The government has won praise for its strategy to divert vulnerable female offenders away from prison, instead supporting them through community-based sentences.
In its female offenders strategy published today the Ministry of Justice announces the piloting of five 'residential women's centres' in place of prisons. They will provide safe accommodation for women serving community sentences.
Female offending is estimated to cost £1.7bn a year. Many female offenders are assessed as low or medium risk, and commit non-violent and low-level offences. Over half of women re-offend within 12 months of being released from prison.
Justice secretary David Gauke said that many women serving custodial sentences are extremely vulnerable and have experienced abuse. 'Evidence clearly shows that putting women into prison can do more harm than good for society, failing to cut the cycle of reoffending and often exacerbating already difficult family circumstances. While public protection will always be our priority, and prison must remain the only option in the most serious cases, I want that to be a last resort,' he said.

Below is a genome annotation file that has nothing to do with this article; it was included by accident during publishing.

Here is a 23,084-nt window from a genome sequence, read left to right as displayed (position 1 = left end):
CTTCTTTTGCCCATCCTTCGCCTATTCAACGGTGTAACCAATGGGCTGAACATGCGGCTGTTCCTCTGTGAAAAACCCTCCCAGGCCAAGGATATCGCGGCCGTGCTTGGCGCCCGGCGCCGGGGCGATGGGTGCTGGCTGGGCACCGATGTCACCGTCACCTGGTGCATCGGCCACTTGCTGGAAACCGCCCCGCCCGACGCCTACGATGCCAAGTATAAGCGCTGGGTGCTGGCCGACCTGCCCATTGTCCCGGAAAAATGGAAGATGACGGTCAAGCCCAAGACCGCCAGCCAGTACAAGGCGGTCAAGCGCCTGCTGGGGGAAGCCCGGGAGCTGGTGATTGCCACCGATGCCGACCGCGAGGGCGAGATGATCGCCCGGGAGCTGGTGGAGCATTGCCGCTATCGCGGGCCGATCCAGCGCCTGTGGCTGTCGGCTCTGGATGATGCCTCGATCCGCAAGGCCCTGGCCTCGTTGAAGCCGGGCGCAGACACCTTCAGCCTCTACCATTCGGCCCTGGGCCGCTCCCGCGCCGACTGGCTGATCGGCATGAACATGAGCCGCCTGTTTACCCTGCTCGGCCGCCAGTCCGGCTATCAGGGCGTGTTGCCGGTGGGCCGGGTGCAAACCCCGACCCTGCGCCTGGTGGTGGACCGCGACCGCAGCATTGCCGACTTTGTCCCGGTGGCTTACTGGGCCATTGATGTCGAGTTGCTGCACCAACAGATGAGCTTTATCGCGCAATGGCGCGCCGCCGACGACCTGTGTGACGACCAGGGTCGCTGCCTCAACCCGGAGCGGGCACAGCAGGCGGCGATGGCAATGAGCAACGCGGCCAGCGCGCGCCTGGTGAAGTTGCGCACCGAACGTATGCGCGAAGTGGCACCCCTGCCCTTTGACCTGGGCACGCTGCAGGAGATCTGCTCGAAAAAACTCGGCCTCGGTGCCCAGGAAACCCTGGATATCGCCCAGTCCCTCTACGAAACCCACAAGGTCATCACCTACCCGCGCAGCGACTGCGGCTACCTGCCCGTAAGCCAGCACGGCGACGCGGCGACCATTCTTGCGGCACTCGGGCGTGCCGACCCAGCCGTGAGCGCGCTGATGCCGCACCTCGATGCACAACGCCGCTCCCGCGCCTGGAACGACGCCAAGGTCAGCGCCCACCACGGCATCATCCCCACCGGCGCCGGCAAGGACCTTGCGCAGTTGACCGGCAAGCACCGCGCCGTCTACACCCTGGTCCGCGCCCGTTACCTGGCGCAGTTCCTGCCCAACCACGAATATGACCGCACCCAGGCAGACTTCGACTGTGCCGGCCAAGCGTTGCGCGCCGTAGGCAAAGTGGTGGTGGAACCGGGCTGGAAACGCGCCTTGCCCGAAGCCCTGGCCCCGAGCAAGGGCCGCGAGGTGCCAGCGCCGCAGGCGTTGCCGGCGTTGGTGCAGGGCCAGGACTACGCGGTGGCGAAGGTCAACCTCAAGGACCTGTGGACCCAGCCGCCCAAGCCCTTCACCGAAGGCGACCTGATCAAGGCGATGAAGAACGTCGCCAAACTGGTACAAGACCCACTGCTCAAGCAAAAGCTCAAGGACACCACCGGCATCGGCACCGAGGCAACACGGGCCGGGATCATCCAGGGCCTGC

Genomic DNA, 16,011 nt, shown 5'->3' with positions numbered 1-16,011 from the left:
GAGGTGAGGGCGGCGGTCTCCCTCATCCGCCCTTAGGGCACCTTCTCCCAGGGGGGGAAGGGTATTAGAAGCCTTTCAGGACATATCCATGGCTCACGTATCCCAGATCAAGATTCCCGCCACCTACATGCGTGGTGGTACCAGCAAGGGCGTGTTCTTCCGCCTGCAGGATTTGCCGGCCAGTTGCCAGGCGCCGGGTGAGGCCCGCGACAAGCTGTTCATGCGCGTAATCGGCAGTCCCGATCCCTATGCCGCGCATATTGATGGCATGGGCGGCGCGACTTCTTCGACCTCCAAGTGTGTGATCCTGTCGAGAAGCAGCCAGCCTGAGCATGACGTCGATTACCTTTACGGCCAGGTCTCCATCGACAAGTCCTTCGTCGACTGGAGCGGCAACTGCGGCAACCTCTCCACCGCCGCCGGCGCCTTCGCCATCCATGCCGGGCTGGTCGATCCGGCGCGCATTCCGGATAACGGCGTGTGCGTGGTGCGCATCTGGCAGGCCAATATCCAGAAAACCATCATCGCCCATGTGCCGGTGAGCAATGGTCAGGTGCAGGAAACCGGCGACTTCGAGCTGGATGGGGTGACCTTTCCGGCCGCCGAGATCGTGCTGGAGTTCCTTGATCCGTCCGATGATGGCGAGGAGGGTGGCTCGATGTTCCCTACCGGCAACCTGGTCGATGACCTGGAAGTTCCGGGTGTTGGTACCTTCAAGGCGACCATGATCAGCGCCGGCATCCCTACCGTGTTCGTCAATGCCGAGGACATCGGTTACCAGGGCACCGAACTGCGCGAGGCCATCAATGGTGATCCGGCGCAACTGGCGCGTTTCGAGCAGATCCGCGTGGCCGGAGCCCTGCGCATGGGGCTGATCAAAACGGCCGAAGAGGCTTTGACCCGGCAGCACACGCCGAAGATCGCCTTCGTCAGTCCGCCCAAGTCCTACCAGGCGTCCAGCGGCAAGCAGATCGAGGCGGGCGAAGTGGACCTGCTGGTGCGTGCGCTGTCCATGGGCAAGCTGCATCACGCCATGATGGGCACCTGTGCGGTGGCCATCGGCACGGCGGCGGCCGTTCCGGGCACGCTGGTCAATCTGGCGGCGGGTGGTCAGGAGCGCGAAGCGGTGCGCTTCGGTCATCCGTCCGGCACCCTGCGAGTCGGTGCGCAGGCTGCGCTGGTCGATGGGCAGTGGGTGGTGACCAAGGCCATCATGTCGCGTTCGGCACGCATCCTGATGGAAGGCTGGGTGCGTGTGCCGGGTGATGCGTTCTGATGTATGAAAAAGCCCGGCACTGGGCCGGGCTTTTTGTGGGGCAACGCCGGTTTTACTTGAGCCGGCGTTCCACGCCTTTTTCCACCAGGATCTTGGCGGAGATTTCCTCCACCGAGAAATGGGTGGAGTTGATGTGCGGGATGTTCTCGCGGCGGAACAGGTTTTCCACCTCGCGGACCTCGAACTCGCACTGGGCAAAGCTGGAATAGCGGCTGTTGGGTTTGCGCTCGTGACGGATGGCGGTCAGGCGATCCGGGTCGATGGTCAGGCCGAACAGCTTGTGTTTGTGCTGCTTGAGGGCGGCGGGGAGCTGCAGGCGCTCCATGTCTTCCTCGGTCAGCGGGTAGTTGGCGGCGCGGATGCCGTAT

Lord Farmer (Michael Farmer), who was commissioned by the government to review the importance of family ties in improving outcomes for offenders, has been asked to review his recommendations 'through the lens of the needs of the female offenders'. Prison Service Order 4800, which outlines how the prison service should manage women prisoners to meet their different needs, will be replaced with a 'Women's Policy Framework', which will be published this autumn.
Frances Crook, chief executive of the Howard League, said ministers 'deserve real praise for the broad direction of travel this strategy for women outlines'. Crook said it was 'particularly encouraging that the government has listened to experts and decided not to proceed with building oxymoronic community prisons - a policy that was strongly opposed by the Howard League and members of the All Party Parliamentary Group for Women in the penal system. Women's centres can achieve what prisons cannot - working with other organisations in the community to turn lives around and reduce crime. It is essential that they are properly funded to continue this success'.
The Centre for Women's Justice welcomed the strategy's commitment to reducing the female prison population but said 'pitiful amounts of funding' were being diverted from criminal justice to community-based services.